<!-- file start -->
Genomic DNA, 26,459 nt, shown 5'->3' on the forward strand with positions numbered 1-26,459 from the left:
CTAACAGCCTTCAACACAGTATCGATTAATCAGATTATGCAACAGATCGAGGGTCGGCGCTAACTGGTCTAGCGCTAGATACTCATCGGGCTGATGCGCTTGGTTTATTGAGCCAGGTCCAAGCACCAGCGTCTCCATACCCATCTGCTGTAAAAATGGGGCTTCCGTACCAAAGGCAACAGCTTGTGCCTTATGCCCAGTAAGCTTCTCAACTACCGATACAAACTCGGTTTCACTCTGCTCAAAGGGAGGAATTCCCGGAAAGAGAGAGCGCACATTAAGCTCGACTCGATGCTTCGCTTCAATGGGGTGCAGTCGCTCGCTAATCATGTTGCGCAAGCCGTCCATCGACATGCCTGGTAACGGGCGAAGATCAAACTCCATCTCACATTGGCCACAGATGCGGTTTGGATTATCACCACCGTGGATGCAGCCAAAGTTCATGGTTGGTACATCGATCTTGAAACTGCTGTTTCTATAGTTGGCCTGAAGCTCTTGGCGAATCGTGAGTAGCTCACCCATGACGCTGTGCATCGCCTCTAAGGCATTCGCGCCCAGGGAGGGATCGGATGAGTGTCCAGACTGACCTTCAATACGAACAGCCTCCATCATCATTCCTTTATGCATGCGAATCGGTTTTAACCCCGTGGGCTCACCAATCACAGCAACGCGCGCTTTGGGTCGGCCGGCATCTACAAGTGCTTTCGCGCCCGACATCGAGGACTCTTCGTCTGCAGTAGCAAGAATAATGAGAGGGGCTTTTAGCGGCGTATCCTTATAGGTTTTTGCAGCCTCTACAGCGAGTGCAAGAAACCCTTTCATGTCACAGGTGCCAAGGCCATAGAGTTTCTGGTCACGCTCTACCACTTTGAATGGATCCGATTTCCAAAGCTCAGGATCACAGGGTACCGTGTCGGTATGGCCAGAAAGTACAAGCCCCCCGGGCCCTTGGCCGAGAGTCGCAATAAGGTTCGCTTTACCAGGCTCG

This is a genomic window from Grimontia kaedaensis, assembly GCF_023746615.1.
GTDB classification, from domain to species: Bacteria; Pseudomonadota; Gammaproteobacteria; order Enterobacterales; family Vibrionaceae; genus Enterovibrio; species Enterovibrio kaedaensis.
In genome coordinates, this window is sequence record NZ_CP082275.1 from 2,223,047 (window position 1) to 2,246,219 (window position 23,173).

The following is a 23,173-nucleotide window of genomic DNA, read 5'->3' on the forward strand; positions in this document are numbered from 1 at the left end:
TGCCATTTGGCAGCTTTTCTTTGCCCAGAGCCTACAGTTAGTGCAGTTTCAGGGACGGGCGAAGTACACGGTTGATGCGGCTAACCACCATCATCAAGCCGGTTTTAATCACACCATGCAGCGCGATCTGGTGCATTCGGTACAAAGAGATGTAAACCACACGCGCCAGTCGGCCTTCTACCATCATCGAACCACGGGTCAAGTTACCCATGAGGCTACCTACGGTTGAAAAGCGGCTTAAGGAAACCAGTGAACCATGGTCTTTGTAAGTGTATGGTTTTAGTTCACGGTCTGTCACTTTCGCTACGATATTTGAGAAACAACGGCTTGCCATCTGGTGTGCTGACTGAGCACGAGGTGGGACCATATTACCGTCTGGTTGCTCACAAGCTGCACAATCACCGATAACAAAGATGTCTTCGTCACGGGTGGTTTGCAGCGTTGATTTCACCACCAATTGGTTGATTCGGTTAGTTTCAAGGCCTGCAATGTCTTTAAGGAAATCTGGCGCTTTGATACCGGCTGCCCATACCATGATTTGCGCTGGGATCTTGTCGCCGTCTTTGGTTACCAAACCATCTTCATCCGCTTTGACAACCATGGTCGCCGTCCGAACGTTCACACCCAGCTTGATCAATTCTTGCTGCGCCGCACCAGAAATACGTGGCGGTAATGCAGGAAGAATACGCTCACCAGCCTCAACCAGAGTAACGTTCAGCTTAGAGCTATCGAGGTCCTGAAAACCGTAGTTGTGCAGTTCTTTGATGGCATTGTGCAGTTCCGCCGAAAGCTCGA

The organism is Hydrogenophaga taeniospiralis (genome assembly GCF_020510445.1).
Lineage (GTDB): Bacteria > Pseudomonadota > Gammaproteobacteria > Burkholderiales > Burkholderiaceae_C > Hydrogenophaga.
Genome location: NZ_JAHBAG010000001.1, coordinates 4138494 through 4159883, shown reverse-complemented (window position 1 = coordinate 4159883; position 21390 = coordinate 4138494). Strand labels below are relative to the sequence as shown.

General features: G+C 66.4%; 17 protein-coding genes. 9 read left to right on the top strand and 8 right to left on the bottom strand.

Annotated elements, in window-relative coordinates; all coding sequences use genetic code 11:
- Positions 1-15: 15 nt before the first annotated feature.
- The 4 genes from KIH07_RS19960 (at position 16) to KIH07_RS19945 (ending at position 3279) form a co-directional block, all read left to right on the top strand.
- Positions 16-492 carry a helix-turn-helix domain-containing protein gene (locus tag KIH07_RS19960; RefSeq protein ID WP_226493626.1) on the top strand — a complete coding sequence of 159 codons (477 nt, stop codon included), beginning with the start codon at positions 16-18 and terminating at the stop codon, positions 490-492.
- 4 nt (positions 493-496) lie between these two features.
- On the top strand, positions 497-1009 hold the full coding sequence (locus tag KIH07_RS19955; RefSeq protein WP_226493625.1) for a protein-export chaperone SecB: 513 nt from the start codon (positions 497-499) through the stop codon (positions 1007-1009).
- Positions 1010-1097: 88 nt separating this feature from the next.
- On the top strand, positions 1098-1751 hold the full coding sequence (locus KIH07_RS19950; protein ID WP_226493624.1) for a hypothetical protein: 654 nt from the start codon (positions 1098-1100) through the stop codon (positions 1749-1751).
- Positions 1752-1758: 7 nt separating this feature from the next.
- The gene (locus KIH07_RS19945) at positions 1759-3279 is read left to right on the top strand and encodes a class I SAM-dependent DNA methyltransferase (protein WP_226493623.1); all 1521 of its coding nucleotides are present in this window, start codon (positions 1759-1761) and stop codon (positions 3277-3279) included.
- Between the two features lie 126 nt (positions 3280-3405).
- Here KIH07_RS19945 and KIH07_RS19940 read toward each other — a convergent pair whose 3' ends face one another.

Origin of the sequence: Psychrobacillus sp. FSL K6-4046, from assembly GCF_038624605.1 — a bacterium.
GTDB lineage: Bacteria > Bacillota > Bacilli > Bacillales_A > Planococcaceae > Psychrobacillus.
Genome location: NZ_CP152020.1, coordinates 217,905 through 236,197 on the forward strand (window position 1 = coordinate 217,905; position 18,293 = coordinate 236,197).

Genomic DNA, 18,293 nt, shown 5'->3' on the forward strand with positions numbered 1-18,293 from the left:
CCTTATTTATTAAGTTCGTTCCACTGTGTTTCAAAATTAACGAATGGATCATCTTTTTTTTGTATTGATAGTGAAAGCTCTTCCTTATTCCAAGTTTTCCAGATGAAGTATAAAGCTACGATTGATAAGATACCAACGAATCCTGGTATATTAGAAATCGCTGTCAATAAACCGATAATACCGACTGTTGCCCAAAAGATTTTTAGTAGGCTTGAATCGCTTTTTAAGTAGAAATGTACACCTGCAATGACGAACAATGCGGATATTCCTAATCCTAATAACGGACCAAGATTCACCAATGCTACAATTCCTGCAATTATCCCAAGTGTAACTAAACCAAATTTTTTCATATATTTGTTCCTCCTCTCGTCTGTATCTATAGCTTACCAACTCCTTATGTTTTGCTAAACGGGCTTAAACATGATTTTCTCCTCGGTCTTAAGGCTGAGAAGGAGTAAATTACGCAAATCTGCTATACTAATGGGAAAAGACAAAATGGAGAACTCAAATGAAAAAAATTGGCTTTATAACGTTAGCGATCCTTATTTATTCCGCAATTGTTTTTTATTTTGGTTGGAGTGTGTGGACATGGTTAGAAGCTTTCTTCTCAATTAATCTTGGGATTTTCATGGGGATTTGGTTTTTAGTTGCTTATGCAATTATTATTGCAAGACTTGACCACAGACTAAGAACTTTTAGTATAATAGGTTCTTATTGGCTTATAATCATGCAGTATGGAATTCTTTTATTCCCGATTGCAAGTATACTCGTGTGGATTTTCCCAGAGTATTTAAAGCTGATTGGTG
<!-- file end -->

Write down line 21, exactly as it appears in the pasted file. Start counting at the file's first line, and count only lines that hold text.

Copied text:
- The gene (locus KIH07_RS19945) at positions 1759-3279 is read left to right on the top strand and encodes a class I SAM-dependent DNA methyltransferase (protein WP_226493623.1); all 1521 of its coding nucleotides are present in this window, start codon (positions 1759-1761) and stop codon (positions 3277-3279) included.